is an exercise in perceptual mapping.
It can also be an exercise in futility.
Consistent elements are replicated
in these hand-drawn maps. Students
generally identify their home state
and those states immediately adjacent
to it. They consistently identify the
states at the four corners of the United
States — Maine, Florida, California,
and Washington. Invariably, Texas
creeps into the picture. Then things
get weird. Western states are portrayed
as squares and rectangles while the
Northeast is relegated to a jumble of
miniature squiggles. New England and
the Middle Atlantic states are often
displaced from a locational standpoint
or are displayed with incorrect shapes
and sizes. Another consistent element
are the gaps that appear as students
attempt to display the arrangement of
states on the map.
Numerous factors come into play
when students attempt to translate
locales, both near and far, into a two-dimensional format.
Most maps were constructed using a
landscape orientation. Consequently,
the country tended to be stretched
along an east-west plane. The East
Coast is often artificially elongated
along a north-south axis, and the
western states are truncated around
the West Coast. Students occasionally
employed a portrait orientation in
constructing their maps, which results
in the shape of the United States being
compacted on an east-west plane with
the West Coast being elongated in
a north-south direction. States with
distinctive shapes (Oklahoma, Texas,
Idaho) tended to have these shapes
effectively replicated on student maps
regardless of any distance
RON SHAKLEE ( Youngstown State University), vice president for the North Central Region, is professor and chair of the
Department of Geography at Youngstown State. Chapter president for Chapter 143, he’s also served on several Society award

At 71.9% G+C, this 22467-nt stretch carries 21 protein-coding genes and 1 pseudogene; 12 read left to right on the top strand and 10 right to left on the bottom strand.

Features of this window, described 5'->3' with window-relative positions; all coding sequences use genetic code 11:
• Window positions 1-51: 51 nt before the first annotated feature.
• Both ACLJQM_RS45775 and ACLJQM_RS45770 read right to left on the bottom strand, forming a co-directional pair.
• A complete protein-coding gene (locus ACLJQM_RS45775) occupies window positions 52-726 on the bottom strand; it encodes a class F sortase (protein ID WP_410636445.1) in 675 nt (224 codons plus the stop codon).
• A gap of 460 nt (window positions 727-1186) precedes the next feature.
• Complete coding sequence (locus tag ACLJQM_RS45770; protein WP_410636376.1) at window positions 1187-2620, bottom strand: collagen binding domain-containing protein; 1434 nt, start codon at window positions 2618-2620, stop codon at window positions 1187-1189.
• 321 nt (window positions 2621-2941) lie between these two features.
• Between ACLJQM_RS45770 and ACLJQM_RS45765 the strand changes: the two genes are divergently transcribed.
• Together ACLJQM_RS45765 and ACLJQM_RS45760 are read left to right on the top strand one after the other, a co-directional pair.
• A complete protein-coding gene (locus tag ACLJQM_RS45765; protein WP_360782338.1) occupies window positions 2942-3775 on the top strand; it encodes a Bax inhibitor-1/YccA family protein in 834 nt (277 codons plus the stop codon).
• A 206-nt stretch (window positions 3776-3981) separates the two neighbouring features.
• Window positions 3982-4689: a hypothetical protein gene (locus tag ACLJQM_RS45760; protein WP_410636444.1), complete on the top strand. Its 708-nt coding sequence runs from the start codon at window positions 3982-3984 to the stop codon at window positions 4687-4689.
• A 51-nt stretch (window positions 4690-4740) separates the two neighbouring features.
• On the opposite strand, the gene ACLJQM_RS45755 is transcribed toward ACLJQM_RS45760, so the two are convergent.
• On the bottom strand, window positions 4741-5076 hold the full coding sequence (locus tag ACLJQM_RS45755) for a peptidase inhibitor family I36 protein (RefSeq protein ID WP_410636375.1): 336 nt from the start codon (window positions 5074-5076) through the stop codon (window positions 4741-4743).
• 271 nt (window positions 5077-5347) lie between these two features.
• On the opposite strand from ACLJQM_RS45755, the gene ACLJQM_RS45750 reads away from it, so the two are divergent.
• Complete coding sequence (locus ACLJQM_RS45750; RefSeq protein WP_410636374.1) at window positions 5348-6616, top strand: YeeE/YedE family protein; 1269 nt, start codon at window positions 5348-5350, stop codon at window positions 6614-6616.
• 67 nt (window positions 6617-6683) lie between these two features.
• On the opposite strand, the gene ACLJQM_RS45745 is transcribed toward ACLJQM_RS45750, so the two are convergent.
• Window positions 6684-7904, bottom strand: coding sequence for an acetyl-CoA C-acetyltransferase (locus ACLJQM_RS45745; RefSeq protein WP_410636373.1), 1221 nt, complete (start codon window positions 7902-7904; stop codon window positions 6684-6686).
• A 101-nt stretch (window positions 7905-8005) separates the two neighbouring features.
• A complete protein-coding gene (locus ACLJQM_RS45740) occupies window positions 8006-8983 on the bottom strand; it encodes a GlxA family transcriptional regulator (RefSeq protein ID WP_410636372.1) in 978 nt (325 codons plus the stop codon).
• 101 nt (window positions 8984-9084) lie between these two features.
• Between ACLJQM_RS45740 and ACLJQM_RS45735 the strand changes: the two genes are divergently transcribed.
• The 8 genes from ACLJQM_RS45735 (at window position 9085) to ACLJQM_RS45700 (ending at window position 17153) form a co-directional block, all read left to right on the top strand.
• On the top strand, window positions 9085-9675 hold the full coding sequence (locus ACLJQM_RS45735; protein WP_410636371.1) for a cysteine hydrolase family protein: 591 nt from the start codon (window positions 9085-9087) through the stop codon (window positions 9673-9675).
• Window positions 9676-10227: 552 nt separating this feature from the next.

committees. Shaklee, a Caribbean geographer with a research focus on historical weather patterns, annually takes students to
the Bahamas on a study abroad experience.
As might be expected, the students’ home state of Ohio was the most commonly
identified state portrayed on student maps. Its shape also was replicated with
a consistent degree of accuracy. As the distance from the student’s home state
increased, state shapes were more frequently portrayed as squares or rectangles, if
they were displayed at all.
Students occasionally engaged in displays of directional dysfunction when they
inverted the relative locations of North and South Dakota or portrayed the two
states with a side-by-side orientation. They frequently reversed the locations of
New Hampshire and Vermont. In several cases, students depicted the paired states
of West Virginia and East Virginia. A not uncommon idiosyncrasy was for Rhode
Island to be portrayed as an island (invariably the location coincided with that of
Long Island, New York), and Washington, D.C., was depicted at a much grander
scale than befits its 68-square-mile dimensions. Students occasionally showed a gap
between Ohio and Kentucky, indicating a possible image of Ohio as a ”northern”
state and Kentucky as a ”southern” state and an accompanying need to show some
degree of separation between the two.
Back to our original discussion of how we perceive Earth and how we remember
the elements associated with it. It is something of a contradiction. Global
positioning satellites and their land-linked navigational devices allow us to freely
find our way across unfamiliar landscapes, but take away the context provided
when we are actively engaged in that navigation, and we are less inclined to make
note of the elements through which we pass. Consequently, instead of relying on
our ability to reverse course on our return trip, we must employ that same device to
chart our return route. Perhaps even more importantly, by relying on our GPS to
navigate through the landscape, we lose our sense of situational awareness.
Most devices allow us some choices such as to the most direct route, or a route
that uses mostly interstate highways. They don’t provide a qualitative assessment of
the landscape that we traverse or the neighborhoods that we might pass through
along the way.
Are our intellectual skills diminished by technology? I suspect not. Hopefully, it
allows our intellect to be redirected toward the enhancement of other skill sets.
While technology may allow us to more readily perceive the big picture, it also
allows us to overlook the component parts. We are missing the spaces in between.
For works cited: go to www.phikappaphi.org/forum/spring2017